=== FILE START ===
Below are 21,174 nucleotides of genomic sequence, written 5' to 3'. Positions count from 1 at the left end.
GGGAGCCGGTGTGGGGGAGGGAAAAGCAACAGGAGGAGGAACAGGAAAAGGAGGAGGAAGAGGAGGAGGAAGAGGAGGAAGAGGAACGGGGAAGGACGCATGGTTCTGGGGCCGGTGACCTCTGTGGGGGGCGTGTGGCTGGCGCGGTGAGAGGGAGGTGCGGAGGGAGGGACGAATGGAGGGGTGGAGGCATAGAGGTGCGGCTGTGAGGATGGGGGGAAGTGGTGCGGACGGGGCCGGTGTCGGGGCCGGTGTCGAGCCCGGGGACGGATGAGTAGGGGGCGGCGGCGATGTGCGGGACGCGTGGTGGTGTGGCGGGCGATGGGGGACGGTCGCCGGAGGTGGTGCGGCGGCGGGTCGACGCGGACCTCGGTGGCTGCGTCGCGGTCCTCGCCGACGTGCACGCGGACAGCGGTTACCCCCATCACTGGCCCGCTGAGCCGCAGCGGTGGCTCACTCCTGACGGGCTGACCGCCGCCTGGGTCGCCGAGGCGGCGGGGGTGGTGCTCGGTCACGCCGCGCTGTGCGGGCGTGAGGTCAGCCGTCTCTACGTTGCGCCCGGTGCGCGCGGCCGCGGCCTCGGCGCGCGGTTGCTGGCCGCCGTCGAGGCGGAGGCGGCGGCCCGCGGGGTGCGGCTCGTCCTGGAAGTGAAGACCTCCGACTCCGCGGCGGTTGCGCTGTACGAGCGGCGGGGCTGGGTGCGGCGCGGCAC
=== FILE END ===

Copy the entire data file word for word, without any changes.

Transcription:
Below are 21,174 nucleotides of genomic sequence, written 5' to 3'. Positions count from 1 at the left end.
GGGAGCCGGTGTGGGGGAGGGAAAAGCAACAGGAGGAGGAACAGGAAAAGGAGGAGGAAGAGGAGGAGGAAGAGGAGGAAGAGGAACGGGGAAGGACGCATGGTTCTGGGGCCGGTGACCTCTGTGGGGGGCGTGTGGCTGGCGCGGTGAGAGGGAGGTGCGGAGGGAGGGACGAATGGAGGGGTGGAGGCATAGAGGTGCGGCTGTGAGGATGGGGGGAAGTGGTGCGGACGGGGCCGGTGTCGGGGCCGGTGTCGAGCCCGGGGACGGATGAGTAGGGGGCGGCGGCGATGTGCGGGACGCGTGGTGGTGTGGCGGGCGATGGGGGACGGTCGCCGGAGGTGGTGCGGCGGCGGGTCGACGCGGACCTCGGTGGCTGCGTCGCGGTCCTCGCCGACGTGCACGCGGACAGCGGTTACCCCCATCACTGGCCCGCTGAGCCGCAGCGGTGGCTCACTCCTGACGGGCTGACCGCCGCCTGGGTCGCCGAGGCGGCGGGGGTGGTGCTCGGTCACGCCGCGCTGTGCGGGCGTGAGGTCAGCCGTCTCTACGTTGCGCCCGGTGCGCGCGGCCGCGGCCTCGGCGCGCGGTTGCTGGCCGCCGTCGAGGCGGAGGCGGCGGCCCGCGGGGTGCGGCTCGTCCTGGAAGTGAAGACCTCCGACTCCGCGGCGGTTGCGCTGTACGAGCGGCGGGGCTGGGTGCGGCGCGGCAC